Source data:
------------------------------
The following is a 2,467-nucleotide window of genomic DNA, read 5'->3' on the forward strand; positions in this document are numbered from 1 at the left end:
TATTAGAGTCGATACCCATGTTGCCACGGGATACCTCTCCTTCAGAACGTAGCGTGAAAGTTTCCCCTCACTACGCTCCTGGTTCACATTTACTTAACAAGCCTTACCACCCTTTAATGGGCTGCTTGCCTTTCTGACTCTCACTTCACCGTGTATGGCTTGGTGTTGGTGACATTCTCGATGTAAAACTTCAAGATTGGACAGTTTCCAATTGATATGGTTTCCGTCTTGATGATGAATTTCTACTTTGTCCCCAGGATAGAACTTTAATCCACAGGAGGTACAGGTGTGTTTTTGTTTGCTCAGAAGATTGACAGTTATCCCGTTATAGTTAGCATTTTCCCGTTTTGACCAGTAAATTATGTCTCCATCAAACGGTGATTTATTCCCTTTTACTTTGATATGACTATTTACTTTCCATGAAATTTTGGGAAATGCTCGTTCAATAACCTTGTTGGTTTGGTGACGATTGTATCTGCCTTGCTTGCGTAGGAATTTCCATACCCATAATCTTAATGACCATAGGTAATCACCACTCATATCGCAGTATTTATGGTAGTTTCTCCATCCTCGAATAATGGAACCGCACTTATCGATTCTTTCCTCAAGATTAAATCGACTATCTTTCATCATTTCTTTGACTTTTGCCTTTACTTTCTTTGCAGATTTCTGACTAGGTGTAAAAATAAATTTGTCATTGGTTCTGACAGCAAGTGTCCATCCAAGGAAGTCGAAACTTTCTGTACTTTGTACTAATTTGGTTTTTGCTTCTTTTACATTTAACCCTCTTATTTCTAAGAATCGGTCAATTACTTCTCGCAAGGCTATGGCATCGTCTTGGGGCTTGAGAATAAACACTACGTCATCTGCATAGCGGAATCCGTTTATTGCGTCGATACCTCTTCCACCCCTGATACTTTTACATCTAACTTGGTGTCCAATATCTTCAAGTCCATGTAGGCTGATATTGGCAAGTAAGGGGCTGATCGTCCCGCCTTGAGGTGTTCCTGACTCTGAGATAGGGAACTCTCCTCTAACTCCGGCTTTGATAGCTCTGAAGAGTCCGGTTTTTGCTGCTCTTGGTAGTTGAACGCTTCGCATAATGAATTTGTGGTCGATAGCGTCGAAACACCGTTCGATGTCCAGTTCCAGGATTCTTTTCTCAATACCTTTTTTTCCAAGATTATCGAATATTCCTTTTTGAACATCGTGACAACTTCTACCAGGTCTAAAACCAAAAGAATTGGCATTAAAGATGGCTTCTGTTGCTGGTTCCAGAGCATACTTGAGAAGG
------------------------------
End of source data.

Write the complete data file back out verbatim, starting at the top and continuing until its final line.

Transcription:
The following is a 2,467-nucleotide window of genomic DNA, read 5'->3' on the forward strand; positions in this document are numbered from 1 at the left end:
TATTAGAGTCGATACCCATGTTGCCACGGGATACCTCTCCTTCAGAACGTAGCGTGAAAGTTTCCCCTCACTACGCTCCTGGTTCACATTTACTTAACAAGCCTTACCACCCTTTAATGGGCTGCTTGCCTTTCTGACTCTCACTTCACCGTGTATGGCTTGGTGTTGGTGACATTCTCGATGTAAAACTTCAAGATTGGACAGTTTCCAATTGATATGGTTTCCGTCTTGATGATGAATTTCTACTTTGTCCCCAGGATAGAACTTTAATCCACAGGAGGTACAGGTGTGTTTTTGTTTGCTCAGAAGATTGACAGTTATCCCGTTATAGTTAGCATTTTCCCGTTTTGACCAGTAAATTATGTCTCCATCAAACGGTGATTTATTCCCTTTTACTTTGATATGACTATTTACTTTCCATGAAATTTTGGGAAATGCTCGTTCAATAACCTTGTTGGTTTGGTGACGATTGTATCTGCCTTGCTTGCGTAGGAATTTCCATACCCATAATCTTAATGACCATAGGTAATCACCACTCATATCGCAGTATTTATGGTAGTTTCTCCATCCTCGAATAATGGAACCGCACTTATCGATTCTTTCCTCAAGATTAAATCGACTATCTTTCATCATTTCTTTGACTTTTGCCTTTACTTTCTTTGCAGATTTCTGACTAGGTGTAAAAATAAATTTGTCATTGGTTCTGACAGCAAGTGTCCATCCAAGGAAGTCGAAACTTTCTGTACTTTGTACTAATTTGGTTTTTGCTTCTTTTACATTTAACCCTCTTATTTCTAAGAATCGGTCAATTACTTCTCGCAAGGCTATGGCATCGTCTTGGGGCTTGAGAATAAACACTACGTCATCTGCATAGCGGAATCCGTTTATTGCGTCGATACCTCTTCCACCCCTGATACTTTTACATCTAACTTGGTGTCCAATATCTTCAAGTCCATGTAGGCTGATATTGGCAAGTAAGGGGCTGATCGTCCCGCCTTGAGGTGTTCCTGACTCTGAGATAGGGAACTCTCCTCTAACTCCGGCTTTGATAGCTCTGAAGAGTCCGGTTTTTGCTGCTCTTGGTAGTTGAACGCTTCGCATAATGAATTTGTGGTCGATAGCGTCGAAACACCGTTCGATGTCCAGTTCCAGGATTCTTTTCTCAATACCTTTTTTTCCAAGATTATCGAATATTCCTTTTTGAACATCGTGACAACTTCTACCAGGTCTAAAACCAAAAGAATTGGCATTAAAGATGGCTTCTGTTGCTGGTTCCAGAGCATACTTGAGAAGG